Published1 hour ago
Tunisia has voted to hand sweeping new powers to the country’s president, in a move that critics say risks the return of authoritarian rule to the country.
Fewer than a third of Tunisians voted in the referendum, with 94.6% of those balloted supporting plans to hand President Kais Saied broad new powers.
But opposition groups, who boycotted the vote, said the results were “not credible” and “inflated”.
Mr Saied has claimed the changes will break Tunisia’s political paralysis.
The 64-year-old has already been ruling by decree since this time last year, when he dramatically moved to suspend parliament and dismiss the government.
Tunisia’s new constitution would give the head of state full executive control, supreme command of the army and the ability to appoint a government without parliamentary approval.
It would also weaken Tunisia’s judiciary and remove checks on the powers of the presidency.
Mr Saied’s political rivals accused the country’s electoral board of “fraud” and said they would not recognise the newly approved constitution – which is expected to come into force when the final poll results are published.
Mr Saied and the Tunisian electoral commission have yet to comment on the accusations.
Critics fear the new constitution will codify the president’s newly-acquired authority, reducing the constraints on his personal powers and eroding the country’s relatively young democracy.
“Saied falsified the popular will by falsifying the results,” said Nejib Chebbi, head of the opposition National Salvation Front. He added that the initial results were “inflated and don’t fit with what observers saw on the ground”.
Many supported the changes in the hope that the new constitution would mark a new chapter, freeing Tunisia from the political bickering and government paralysis and reducing the influence of the country’s largest Islamist party.
Speaking after the vote on Tuesday, Mr Saied told supporters that “Tunisia has entered a new phase” and pledged that “all those who have committed crimes against the country will be held accountable for their actions”.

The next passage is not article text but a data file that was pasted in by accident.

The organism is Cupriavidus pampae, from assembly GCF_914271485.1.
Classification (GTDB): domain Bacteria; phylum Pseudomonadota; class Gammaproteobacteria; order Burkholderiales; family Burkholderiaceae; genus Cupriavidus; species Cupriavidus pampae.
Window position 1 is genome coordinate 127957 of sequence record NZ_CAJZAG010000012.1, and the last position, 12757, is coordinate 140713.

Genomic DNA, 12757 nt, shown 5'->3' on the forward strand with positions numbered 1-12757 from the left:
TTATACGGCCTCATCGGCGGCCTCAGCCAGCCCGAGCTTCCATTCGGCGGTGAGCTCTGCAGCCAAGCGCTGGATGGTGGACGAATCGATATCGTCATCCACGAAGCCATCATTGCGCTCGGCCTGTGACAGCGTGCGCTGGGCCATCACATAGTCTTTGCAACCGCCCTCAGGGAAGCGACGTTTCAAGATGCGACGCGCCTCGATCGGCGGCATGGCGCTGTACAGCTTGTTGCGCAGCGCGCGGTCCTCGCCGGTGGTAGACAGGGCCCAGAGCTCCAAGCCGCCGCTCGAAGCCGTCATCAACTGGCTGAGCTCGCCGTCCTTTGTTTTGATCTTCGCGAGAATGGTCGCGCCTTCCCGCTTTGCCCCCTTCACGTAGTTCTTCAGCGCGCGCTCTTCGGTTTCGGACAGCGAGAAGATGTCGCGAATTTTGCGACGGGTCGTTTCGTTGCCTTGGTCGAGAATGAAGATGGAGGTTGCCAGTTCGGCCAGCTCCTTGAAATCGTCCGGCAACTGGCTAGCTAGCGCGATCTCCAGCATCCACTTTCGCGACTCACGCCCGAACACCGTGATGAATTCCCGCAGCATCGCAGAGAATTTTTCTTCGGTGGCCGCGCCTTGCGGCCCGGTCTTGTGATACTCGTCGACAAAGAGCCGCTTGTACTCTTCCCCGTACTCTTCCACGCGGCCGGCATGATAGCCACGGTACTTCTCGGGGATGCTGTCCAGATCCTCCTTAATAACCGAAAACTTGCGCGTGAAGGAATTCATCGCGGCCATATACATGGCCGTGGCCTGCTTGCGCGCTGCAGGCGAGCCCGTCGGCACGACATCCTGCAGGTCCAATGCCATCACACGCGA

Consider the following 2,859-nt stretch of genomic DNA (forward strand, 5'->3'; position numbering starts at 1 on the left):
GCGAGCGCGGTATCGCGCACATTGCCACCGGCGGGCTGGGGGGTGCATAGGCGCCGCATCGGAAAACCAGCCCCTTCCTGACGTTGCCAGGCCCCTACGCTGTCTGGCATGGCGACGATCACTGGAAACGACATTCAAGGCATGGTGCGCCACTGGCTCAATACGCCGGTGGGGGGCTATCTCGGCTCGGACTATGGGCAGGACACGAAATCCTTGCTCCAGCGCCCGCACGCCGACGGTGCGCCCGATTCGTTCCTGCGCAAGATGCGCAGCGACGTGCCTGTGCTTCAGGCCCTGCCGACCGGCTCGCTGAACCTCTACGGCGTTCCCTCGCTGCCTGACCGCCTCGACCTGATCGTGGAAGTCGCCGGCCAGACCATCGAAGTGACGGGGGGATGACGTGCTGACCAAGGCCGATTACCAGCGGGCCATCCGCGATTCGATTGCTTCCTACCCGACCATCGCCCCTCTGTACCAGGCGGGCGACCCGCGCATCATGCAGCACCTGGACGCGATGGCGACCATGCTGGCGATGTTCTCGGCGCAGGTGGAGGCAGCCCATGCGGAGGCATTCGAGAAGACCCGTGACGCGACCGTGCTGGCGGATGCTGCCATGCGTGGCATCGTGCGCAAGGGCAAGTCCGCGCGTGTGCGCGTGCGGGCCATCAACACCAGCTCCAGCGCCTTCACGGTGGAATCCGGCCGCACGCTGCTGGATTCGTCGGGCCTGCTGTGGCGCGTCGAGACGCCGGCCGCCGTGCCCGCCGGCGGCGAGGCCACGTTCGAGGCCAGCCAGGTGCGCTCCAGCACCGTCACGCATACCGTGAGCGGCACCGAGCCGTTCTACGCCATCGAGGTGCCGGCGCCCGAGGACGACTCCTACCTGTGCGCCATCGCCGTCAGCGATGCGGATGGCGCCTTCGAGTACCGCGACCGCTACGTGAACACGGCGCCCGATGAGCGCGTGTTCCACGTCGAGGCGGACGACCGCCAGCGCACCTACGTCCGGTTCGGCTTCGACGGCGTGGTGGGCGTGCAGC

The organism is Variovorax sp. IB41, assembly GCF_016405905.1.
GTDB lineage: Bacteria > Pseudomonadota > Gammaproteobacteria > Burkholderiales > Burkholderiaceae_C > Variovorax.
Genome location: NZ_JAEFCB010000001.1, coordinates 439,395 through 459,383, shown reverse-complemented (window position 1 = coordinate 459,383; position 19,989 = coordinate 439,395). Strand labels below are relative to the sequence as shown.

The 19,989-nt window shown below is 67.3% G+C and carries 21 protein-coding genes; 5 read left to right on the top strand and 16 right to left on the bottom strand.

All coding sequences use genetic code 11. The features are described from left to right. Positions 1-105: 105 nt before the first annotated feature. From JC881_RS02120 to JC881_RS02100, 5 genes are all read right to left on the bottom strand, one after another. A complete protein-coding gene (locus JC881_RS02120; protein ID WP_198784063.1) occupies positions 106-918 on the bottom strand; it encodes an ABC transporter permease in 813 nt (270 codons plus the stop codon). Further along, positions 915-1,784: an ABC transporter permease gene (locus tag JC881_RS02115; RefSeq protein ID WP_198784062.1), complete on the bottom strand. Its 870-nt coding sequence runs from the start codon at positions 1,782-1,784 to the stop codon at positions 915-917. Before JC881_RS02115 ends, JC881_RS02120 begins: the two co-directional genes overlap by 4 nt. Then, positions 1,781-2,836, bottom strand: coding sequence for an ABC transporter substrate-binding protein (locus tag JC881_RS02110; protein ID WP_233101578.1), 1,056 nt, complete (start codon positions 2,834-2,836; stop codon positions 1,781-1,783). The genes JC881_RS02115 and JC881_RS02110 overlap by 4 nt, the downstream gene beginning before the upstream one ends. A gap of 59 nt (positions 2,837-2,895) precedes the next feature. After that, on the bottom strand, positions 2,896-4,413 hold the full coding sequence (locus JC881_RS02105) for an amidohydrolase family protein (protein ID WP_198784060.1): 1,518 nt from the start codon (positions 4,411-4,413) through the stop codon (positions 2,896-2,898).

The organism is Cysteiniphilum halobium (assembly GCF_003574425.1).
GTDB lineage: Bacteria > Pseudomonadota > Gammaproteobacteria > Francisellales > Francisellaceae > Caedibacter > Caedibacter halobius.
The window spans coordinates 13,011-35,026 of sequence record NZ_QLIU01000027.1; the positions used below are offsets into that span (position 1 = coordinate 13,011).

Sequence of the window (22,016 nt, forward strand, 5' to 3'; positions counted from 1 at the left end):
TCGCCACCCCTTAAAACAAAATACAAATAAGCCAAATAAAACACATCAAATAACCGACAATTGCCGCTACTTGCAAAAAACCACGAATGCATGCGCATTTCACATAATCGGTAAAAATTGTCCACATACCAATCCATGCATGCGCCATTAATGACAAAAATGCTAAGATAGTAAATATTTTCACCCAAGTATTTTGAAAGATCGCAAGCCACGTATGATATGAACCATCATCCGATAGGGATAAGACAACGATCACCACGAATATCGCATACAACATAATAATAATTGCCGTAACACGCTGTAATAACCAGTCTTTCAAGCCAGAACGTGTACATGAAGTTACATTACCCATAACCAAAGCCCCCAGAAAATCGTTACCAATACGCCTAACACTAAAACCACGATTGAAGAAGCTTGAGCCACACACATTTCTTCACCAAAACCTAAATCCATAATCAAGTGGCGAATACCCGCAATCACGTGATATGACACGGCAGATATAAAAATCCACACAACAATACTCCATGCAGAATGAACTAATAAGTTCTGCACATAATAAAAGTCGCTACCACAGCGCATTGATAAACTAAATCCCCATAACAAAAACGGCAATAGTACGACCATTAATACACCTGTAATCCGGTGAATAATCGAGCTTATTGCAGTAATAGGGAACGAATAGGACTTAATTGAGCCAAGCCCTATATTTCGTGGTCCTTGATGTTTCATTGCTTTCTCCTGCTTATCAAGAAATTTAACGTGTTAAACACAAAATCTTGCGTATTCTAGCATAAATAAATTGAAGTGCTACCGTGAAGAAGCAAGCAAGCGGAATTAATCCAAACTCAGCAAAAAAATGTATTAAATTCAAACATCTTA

Monday’s poll saw just 30.5% of eligible voters casting a ballot, according to early official figures.
But Mr Saied claimed that “there was a large crowd in the polling stations and the rate would have been higher if the vote took place over two days”.
The referendum saw the lowest turnout in any of five major votes held in Tunisia since 2011, when the country overthrew its long-serving ruler Zine al-Abidine Ben Ali and became the birthplace of the Arab Spring that then swept across the Middle East.
Until recently, Tunisia was the only nation considered to have emerged from the uprisings as a democracy.
President Saied said his reforms were being enacted in the spirit of that 2011 revolution, safeguarding Tunisia’s future and ending years of economic decay.
“Our money and our wealth are enormous, and our will is even greater, to rebuild a new Tunisia and a new republic, one that breaks with the past,” the president said after voting on Monday morning.
An independent politician without the support of one political party, Mr Saied retains broad support among a broad section of Tunisians who believe the country needs a strong leader to address its problems.
However, there seemed little enthusiasm for the referendum.